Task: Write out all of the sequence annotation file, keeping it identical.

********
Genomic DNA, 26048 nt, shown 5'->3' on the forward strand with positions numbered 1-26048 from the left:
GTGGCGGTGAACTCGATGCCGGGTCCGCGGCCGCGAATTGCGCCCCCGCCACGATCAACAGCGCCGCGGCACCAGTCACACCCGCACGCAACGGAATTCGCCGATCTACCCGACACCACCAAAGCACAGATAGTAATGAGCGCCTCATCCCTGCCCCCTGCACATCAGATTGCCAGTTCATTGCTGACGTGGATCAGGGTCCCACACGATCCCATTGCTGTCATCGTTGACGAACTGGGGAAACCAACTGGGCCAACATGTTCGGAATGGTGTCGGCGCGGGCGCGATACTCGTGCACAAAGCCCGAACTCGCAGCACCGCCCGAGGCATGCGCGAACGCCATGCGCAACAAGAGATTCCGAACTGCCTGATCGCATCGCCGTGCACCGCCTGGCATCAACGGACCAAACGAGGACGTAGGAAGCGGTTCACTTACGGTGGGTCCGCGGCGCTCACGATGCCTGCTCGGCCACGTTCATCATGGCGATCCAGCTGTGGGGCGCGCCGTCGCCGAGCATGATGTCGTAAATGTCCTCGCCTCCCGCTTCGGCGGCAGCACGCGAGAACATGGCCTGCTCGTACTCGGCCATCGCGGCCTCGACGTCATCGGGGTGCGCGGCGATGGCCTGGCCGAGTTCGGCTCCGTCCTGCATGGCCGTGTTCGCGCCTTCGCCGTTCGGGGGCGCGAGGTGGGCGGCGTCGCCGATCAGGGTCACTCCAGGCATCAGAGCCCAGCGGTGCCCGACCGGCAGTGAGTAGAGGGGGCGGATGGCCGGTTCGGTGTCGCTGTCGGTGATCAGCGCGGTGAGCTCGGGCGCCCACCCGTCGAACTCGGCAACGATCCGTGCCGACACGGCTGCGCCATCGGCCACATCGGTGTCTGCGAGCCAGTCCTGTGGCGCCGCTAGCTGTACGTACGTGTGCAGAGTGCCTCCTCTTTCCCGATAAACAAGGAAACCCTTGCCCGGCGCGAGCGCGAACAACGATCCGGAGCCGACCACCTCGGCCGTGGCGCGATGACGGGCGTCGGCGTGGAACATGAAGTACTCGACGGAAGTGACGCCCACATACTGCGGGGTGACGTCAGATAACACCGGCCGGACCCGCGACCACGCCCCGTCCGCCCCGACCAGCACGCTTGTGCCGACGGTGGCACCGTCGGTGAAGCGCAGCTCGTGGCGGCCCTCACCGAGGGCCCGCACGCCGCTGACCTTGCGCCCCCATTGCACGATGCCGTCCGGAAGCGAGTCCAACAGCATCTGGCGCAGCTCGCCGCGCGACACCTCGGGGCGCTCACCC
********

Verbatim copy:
Genomic DNA, 26048 nt, shown 5'->3' on the forward strand with positions numbered 1-26048 from the left:
GTGGCGGTGAACTCGATGCCGGGTCCGCGGCCGCGAATTGCGCCCCCGCCACGATCAACAGCGCCGCGGCACCAGTCACACCCGCACGCAACGGAATTCGCCGATCTACCCGACACCACCAAAGCACAGATAGTAATGAGCGCCTCATCCCTGCCCCCTGCACATCAGATTGCCAGTTCATTGCTGACGTGGATCAGGGTCCCACACGATCCCATTGCTGTCATCGTTGACGAACTGGGGAAACCAACTGGGCCAACATGTTCGGAATGGTGTCGGCGCGGGCGCGATACTCGTGCACAAAGCCCGAACTCGCAGCACCGCCCGAGGCATGCGCGAACGCCATGCGCAACAAGAGATTCCGAACTGCCTGATCGCATCGCCGTGCACCGCCTGGCATCAACGGACCAAACGAGGACGTAGGAAGCGGTTCACTTACGGTGGGTCCGCGGCGCTCACGATGCCTGCTCGGCCACGTTCATCATGGCGATCCAGCTGTGGGGCGCGCCGTCGCCGAGCATGATGTCGTAAATGTCCTCGCCTCCCGCTTCGGCGGCAGCACGCGAGAACATGGCCTGCTCGTACTCGGCCATCGCGGCCTCGACGTCATCGGGGTGCGCGGCGATGGCCTGGCCGAGTTCGGCTCCGTCCTGCATGGCCGTGTTCGCGCCTTCGCCGTTCGGGGGCGCGAGGTGGGCGGCGTCGCCGATCAGGGTCACTCCAGGCATCAGAGCCCAGCGGTGCCCGACCGGCAGTGAGTAGAGGGGGCGGATGGCCGGTTCGGTGTCGCTGTCGGTGATCAGCGCGGTGAGCTCGGGCGCCCACCCGTCGAACTCGGCAACGATCCGTGCCGACACGGCTGCGCCATCGGCCACATCGGTGTCTGCGAGCCAGTCCTGTGGCGCCGCTAGCTGTACGTACGTGTGCAGAGTGCCTCCTCTTTCCCGATAAACAAGGAAACCCTTGCCCGGCGCGAGCGCGAACAACGATCCGGAGCCGACCACCTCGGCCGTGGCGCGATGACGGGCGTCGGCGTGGAACATGAAGTACTCGACGGAAGTGACGCCCACATACTGCGGGGTGACGTCAGATAACACCGGCCGGACCCGCGACCACGCCCCGTCCGCCCCGACCAGCACGCTTGTGCCGACGGTGGCACCGTCGGTGAAGCGCAGCTCGTGGCGGCCCTCACCGAGGGCCCGCACGCCGCTGACCTTGCGCCCCCATTGCACGATGCCGTCCGGAAGCGAGTCCAACAGCATCTGGCGCAGCTCGCCGCGCGACACCTCGGGGCGCTCACCC